When building a new application, it is important to plan out your data model before diving into implementation. This approach ensures that you have a solid foundation on which you can build your application. In this module, you learn about the main entities in your application, plan the data model, and prepare your database.

A common way to plan your data model is to create an entity-relationship diagram (ERD). An ERD shows the different entities in your application and their properties. It also shows how the entities relate to each other.

In your simple application, you have two entities: Users and Items. A User represents a human user in your game and has properties like Username, Height, and Weight.

An Item represents an ownable item in the game. This could be a weapon, armor, clothing, potions, or various other types of objects. An Item has Type and Weight properties, as well as type-specific properties such as Attack points for a weapon or Defense points for armor.

You can represent your two entities in an ERD as shown below.

inv-sys-games-erd

You can see you have both the User entity and the Item entity represented with the various properties. Additionally, the two entities are connected by a line. This line represents a relationship between the two entities. Each Item is owned by one and only one User, and a User can own many Items. Therefore, there is a one-to-many relationship between Users and Items.

In the following steps, you translate your ERD into database code. First, you create the tables and relationships to match your ERD. Then, you load some sample data into your database. Finally, you run some queries on your database to handle some of your use cases.

Time to Complete Module: 20 Minutes


  • Step 1. Create your database tables

    First, create your two database tables: users and items. In the scripts/ directory, there is a file named createTables.js. The contents of that file are as follows:

    const AWS = require('aws-sdk')
    
    const rdsdataservice = new AWS.RDSDataService();
    
    const params = {
      resourceArn: process.env.DATABASE_ARN,
      secretArn: process.env.SECRET_ARN,
      sql: `CREATE TABLE users (
    user_id SERIAL PRIMARY KEY,
    username VARCHAR(50) NOT NULL,
    height INTEGER NOT NULL,
    weight INTEGER NOT NULL
    );
    
    CREATE TABLE items (
    item_id SERIAL PRIMARY KEY,
    owner_id INTEGER REFERENCES users(user_id),
    type VARCHAR(20) NOT NULL,
    properties VARCHAR(256)
    );`
    }
    
    rdsdataservice.executeStatement(params, function(err, data) {
      if (err) {
        console.log(err, err.stack)
      } else {
        console.log(‘Tables created successfully!’)
      }
    })
    

    This script is similar to the testDatabase.js script you ran in the previous module. In this script, your SQL contains the Data Definition Language (DDL) statements to create your two tables. Each table has a primary key of an auto-incrementing integer. The items table also has an owner_id property that refers to the user_id in the users table.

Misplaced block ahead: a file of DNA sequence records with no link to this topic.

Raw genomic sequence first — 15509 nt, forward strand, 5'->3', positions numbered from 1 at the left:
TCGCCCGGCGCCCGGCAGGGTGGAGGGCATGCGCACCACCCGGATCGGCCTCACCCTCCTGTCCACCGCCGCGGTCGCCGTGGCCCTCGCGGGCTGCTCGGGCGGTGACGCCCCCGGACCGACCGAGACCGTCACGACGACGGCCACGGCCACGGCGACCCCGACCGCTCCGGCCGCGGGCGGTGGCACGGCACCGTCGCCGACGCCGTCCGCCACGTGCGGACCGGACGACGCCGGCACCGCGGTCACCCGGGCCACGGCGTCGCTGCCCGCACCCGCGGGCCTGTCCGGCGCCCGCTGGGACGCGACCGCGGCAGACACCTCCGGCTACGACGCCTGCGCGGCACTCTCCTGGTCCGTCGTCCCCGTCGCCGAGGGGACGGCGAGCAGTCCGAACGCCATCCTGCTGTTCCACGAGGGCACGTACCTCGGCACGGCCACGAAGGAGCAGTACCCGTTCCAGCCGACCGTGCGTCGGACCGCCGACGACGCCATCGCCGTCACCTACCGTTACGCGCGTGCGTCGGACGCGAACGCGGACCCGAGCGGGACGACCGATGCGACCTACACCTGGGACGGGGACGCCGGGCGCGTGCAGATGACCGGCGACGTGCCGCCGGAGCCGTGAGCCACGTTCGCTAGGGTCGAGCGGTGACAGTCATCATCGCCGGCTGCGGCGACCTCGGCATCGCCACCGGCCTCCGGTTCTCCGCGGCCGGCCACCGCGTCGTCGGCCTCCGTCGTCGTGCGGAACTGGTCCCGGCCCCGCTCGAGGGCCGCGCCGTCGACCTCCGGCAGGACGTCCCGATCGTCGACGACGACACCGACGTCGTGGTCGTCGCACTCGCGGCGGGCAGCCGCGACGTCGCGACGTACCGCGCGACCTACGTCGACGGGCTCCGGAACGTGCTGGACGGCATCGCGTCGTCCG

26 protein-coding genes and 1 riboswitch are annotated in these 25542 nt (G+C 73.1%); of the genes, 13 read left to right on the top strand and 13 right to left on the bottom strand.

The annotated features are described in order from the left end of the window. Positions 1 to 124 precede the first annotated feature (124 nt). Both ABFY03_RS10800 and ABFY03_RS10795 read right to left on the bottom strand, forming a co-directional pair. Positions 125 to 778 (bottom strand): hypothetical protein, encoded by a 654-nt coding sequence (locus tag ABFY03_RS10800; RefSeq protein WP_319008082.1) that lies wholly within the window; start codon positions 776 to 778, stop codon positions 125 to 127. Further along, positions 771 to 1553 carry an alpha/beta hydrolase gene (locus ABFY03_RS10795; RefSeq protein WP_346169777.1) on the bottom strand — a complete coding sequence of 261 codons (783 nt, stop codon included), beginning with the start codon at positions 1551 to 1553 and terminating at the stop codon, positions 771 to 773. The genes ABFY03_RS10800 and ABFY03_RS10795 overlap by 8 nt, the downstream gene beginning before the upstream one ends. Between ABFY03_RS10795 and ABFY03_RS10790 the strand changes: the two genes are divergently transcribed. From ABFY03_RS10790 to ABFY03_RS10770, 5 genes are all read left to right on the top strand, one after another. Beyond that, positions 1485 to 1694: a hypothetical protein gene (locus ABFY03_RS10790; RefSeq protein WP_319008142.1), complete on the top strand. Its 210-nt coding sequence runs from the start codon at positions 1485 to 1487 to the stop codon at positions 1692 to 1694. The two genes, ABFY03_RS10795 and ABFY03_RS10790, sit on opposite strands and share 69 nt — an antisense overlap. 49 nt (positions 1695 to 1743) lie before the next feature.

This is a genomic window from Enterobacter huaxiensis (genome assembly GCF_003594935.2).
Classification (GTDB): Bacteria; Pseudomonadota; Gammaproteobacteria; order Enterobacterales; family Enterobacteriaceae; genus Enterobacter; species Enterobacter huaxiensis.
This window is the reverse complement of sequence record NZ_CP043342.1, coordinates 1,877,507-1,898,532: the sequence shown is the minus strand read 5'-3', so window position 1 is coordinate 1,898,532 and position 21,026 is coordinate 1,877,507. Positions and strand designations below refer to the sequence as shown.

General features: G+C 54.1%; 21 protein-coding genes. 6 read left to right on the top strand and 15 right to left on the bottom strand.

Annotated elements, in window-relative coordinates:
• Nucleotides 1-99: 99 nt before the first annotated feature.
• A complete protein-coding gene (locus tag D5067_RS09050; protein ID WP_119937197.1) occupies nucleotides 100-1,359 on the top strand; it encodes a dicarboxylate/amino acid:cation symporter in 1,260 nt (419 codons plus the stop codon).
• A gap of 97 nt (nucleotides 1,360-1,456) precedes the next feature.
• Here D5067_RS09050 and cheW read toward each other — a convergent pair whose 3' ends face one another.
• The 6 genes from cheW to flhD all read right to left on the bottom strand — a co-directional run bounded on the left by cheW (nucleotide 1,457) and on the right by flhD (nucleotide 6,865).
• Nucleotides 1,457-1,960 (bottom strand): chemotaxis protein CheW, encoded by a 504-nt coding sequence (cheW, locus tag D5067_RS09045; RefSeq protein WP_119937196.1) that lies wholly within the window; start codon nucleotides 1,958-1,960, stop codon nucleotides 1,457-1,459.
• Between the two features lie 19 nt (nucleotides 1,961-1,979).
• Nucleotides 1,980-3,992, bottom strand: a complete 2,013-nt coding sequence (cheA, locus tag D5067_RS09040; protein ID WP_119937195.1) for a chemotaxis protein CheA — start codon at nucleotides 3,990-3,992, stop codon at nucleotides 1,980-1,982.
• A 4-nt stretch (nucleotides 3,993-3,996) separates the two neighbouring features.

Note that you have a properties column on your items table that holds arbitrary data about the properties of the item. You don't query on this data directly, but it can include type-specific information about the item such as the number of attack points for weapons or defense points for armor.

    Execute the script and create your tables with the following command:

    node scripts/createTables.js

    You should see the following output in your terminal:

    Tables created successfully!
  • Step 2. Load sample data

    Now that you have created your tables, it is time to load them with some sample data.

    In the scripts/ directory, there are two files with JSON data: users.json and items.json. These contain randomized data to insert into your tables.

    Look at the file in scripts/insertUsers.js. It contains the following code:

    const AWS = require('aws-sdk')
    
    const rdsdataservice = new AWS.RDSDataService();
    const fs = require('fs');
    
    const raw = fs.readFileSync('users.json');
    const users = JSON.parse(raw)
    const values = users.map((user) => { return `('${user.username}', ${user.height}, ${user.weight})`}).join(',\n')
    const sql = `INSERT INTO users (username, height, weight) VALUES ${values}`
    
    const params = {
      resourceArn: process.env.DATABASE_ARN,
      secretArn: process.env.SECRET_ARN,
      sql
    }
    
    rdsdataservice.executeStatement(params, function(err, data) {
      if (err) {
        console.log(err, err.stack)
      } else {
        console.log('Users inserted successfully!')
      }
    })
    

    Like the createTables.js script, it uses the RDSDataService client to access the Data API. In this script, you are reading your fake users from the users.json file, then writing an INSERT statement in SQL to insert the users into your table.

    You can run the script with the following command: 

    node scripts/insertUsers.js

    You should see the following output in your terminal:

    Users inserted successfully!

    The insertItems.js script in the scripts/ directory is similar in that it loads your fake items into your table.

    You can run this script with the following command:

    node scripts/insertItems.js

    You should see the following output in your terminal:

    Items inserted successfully!

    You have now loaded 50 users and 106 items into your table. In the next step, you learn how to handle one of your common access patterns using the Data API.

  • Step 3. Test your data access

    With your data loaded, you can use the Data API to do something more complex than the Select 1 query you did in the last module.

    A common access pattern is to fetch a user. You can try that here.

    Look at the code in scripts/fetchUser.js. This code contains the internal method your application calls to fetch a user. The code looks as follows:

    const AWS = require('aws-sdk')
    
    const rdsdataservice = new AWS.RDSDataService();
    
    const fetchUser = async (userId) => {
      const params = {
        resourceArn: process.env.DATABASE_ARN,
        secretArn: process.env.SECRET_ARN,
        includeResultMetadata: true,
        sql: 'SELECT user_id, username, height, weight from users where user_id = :user_id',
        parameters: [
          {
            name: 'user_id',